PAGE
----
‘Man with a plan’ to rebuild The Cottage on Fort Myers Beach

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Who doesn’t envision having a cottage on the beach? We’re not talking about a home; we’re talking about a landmark. One popular Fort Myers Beach bar and restaurant, lost after Ian, will be coming back. Because as WINK News investigative reporter Céline McArthur found out, a cottage on the beach is exactly what ‘a man with a plan” has in mind.

It’s hard for Roxanne Jakartis to walk through what’s left of The Cottage. It had been there for decades.

“I just want to cry,” said Roxanne. “This place was so special to so many people. Every day, when I see people, all they do is ask about the cottage.”

They ask because, in many ways, Roxanne WAS The Cottage. She worked at the beach bar for 20 years, right up until Hurricane Ian hit.

“It’s been, it’s the best job I ever had. It was so fun,” said Roxanne. “Everybody felt like they were home when they were here.”

That home is gone, but thanks to Roxanne, hundreds of souvenirs remain to tell its story.
Pictures and videos of people enjoying sunsets, celebrating holidays and helping friends in need.

“A lot of people have a lot of memories like that. We want to make more,” said Roxanne.

She also kept every single work shirt she’s ever worn.

“I bet I probably got 100 different shirts over the last 20 years and I still have them all,” said Roxanne. “I’m super proud that I was a part of something so awesome.”

With The Cottage damaged beyond repair, the owners put this property up for sale. They had buyers twice, but both pulled out before their deals were done. In comes beach builder Joe Orlandini—a man with a plan and a story behind it that began almost two decades ago.

“The first day, I came to Southwest Florida was 20 years ago,” said Joe. “When I was coming here, the person I was meeting said, when you get in the cab at the airport, tell him to go to The Cottage. They’ll know where to go. So, I showed up here. Actually, the first Floridian I met outside of the cabbie was Roxanne. She was working at the bar.”

They became friends, and as a regular at The Cottage, Joe found himself part of a new community. This was home.

“It had this just unique vibe, and it really brought a lot of people together in the evening that socialized, and you got to know who all your neighbors were,” said Joe.

Some of those neighbors are gone now. Some were taken by the storm. Some have left because of the storm. But Joe believes bringing back one of the barrier island’s anchors will help build a new sense of community for those still here and those yet to come, just like he did some two decades ago.

So he’s gathered a team to rebuild The Cottage.

“I freaked out. He actually had to ask me if I was sitting down because he knew I was going to freak,” said Roxanne. “He knows what the island wants and what it needs. Like you said, he’s the man with the plan. He’s going to get it done.”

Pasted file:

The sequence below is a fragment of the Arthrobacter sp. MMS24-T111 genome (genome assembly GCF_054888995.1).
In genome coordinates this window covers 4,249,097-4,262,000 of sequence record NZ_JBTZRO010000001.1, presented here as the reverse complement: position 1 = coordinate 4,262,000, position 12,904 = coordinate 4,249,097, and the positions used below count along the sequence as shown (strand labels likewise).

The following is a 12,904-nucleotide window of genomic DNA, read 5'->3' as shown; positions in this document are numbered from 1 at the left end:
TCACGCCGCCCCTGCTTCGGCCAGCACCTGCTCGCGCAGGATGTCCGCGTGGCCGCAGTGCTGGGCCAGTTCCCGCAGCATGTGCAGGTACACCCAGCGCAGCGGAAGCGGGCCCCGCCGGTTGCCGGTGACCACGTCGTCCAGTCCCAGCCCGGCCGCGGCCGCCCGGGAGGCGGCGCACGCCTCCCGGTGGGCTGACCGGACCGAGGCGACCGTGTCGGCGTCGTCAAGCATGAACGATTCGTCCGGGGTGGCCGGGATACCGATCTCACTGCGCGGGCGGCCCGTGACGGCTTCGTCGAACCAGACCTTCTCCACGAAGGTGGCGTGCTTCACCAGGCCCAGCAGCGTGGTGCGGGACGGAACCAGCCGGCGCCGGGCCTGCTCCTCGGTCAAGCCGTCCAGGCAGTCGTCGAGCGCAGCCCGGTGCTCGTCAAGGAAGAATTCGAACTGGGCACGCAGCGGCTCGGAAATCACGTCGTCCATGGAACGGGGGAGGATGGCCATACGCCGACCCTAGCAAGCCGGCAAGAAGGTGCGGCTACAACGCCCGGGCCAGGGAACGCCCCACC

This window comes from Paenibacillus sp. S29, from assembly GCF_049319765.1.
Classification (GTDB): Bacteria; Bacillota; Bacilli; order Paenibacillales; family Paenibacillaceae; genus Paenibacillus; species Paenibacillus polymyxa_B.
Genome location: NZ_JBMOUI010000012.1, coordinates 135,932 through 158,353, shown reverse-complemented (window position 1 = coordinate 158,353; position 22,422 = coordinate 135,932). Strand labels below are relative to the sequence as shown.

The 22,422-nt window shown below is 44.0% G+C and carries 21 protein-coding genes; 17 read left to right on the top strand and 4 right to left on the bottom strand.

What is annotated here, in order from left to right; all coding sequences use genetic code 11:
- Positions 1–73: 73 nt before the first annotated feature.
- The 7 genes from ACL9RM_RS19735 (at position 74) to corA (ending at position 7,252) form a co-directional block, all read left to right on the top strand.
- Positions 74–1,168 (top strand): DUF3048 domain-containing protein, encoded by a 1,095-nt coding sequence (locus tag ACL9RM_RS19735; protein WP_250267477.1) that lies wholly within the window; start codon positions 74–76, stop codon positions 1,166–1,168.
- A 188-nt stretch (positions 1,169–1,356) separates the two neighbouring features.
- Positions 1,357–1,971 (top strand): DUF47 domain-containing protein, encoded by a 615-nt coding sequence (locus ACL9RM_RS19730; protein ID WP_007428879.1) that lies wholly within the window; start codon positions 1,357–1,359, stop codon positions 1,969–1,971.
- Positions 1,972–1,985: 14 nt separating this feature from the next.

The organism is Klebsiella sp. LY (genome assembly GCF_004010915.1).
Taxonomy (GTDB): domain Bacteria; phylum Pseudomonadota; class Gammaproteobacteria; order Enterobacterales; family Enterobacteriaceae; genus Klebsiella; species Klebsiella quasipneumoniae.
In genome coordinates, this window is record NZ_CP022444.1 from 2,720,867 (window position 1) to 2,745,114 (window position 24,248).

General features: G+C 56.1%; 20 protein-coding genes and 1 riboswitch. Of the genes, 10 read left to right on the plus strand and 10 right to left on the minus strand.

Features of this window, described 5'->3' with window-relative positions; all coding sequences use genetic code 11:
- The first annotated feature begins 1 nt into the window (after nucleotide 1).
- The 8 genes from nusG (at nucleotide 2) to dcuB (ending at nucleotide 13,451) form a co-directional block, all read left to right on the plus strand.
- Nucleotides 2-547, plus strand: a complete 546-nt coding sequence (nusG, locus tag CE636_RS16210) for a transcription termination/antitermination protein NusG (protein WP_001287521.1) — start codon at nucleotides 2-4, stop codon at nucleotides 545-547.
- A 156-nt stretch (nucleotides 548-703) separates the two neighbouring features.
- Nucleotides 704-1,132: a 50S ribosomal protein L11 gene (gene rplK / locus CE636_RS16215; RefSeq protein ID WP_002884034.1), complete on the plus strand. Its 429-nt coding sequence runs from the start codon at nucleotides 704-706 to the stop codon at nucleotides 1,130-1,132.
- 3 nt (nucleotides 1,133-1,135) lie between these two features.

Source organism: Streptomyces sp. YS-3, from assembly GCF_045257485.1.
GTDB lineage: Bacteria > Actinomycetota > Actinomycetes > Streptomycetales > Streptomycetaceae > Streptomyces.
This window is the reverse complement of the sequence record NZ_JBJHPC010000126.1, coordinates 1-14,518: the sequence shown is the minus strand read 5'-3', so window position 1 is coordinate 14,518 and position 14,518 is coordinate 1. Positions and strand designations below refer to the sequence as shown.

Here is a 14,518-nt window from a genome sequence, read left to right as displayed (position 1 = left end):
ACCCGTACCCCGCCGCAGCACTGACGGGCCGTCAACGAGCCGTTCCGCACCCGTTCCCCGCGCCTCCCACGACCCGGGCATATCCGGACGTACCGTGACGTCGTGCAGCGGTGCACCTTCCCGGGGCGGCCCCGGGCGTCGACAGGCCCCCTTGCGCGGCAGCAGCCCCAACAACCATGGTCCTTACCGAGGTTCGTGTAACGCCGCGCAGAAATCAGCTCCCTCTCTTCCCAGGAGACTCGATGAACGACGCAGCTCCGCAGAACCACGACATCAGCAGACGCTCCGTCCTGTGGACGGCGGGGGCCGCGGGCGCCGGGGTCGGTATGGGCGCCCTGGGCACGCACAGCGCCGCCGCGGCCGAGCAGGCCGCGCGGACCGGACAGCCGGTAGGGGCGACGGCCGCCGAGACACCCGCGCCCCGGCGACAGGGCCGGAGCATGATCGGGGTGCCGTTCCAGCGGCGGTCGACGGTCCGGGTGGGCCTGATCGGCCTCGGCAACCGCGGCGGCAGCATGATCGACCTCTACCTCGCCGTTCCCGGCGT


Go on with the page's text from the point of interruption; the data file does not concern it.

The name will remain, but the building will look a little different. Originally, there were two distinctive sections to the property: a beach bar and a restaurant. Let me explain how the new construction will look. The restaurant, Shucker’s at the Gulfshore, was closer to the water on these pilings. Now, due to new building codes, this section is beyond what’s called the coastal construction control line. You can no longer build beyond this point, so the Cottage will ultimately be a little smaller.

“I think when the new building goes in, you’re not going to notice when you’re standing on the sand, and the umbrellas are out, and people are here.”

Here’s a preview of what the outside could look like.

“We’ve got the bar downstairs with a main floor being above flood, and then essentially a roof deck on top, which will have a partially roofed enclosed area, so that we can enclose the elevator and close down the bar and lock it in. But it’ll have an open deck,” said Joe.

And while things may be different, there will be some touches that will remind everyone of home.
He’s collecting all the original clay bricks— literally digging in the sand and rubble—to create a special wall inside the new Cottage.

“We are going to etch people’s names in these bricks that are iconic people from the island,” said Joe. “And I think this is just one of those ways that we can save a piece of our history. And they were left for us here. So, it was just perfect. Let’s save them.”

Hurricane Ian also left a post.

“I was shocked,” said Joe. “It’s amazing because, you know what was around this, was actually the dumpster. So, it took everything out around it, but it left this one post that had the address on it. So, we’ve obviously got to save it. And we’ll reuse it.”

As the post is pulled from its current foundation and work begins on the plans for the new cottage, Roxanne is happily and patiently waiting to get back to work.

“Ever since the storm we learned really quick to take one day at a time,” said Roxanne. “We’ll get everybody back together. Customers, employees. It’s going to be awesome.”

While the owners don’t want to reveal the exact selling price, the land will go for less than $10 million, and plan to close the deal April 24th. Orlandini hopes to have the new Cottage complete in 2024.

You can reach Céline via email: celine.mcarthur@winknews.com.

You can watch the entire series here:

The future of Fort Myers Beach: The man with a plan

The future of Fort Myers Beach: The personal side of progress

Fort Myers Beach clock lost during Hurricane Ian will be replaced by beach builder and partners

Fort Myers Beach man to build $350k home for Hurricane Ian victims

‘Outpouring of love’: Owners of Fort Myers Beach restaurant destroyed by Ian donate $100K

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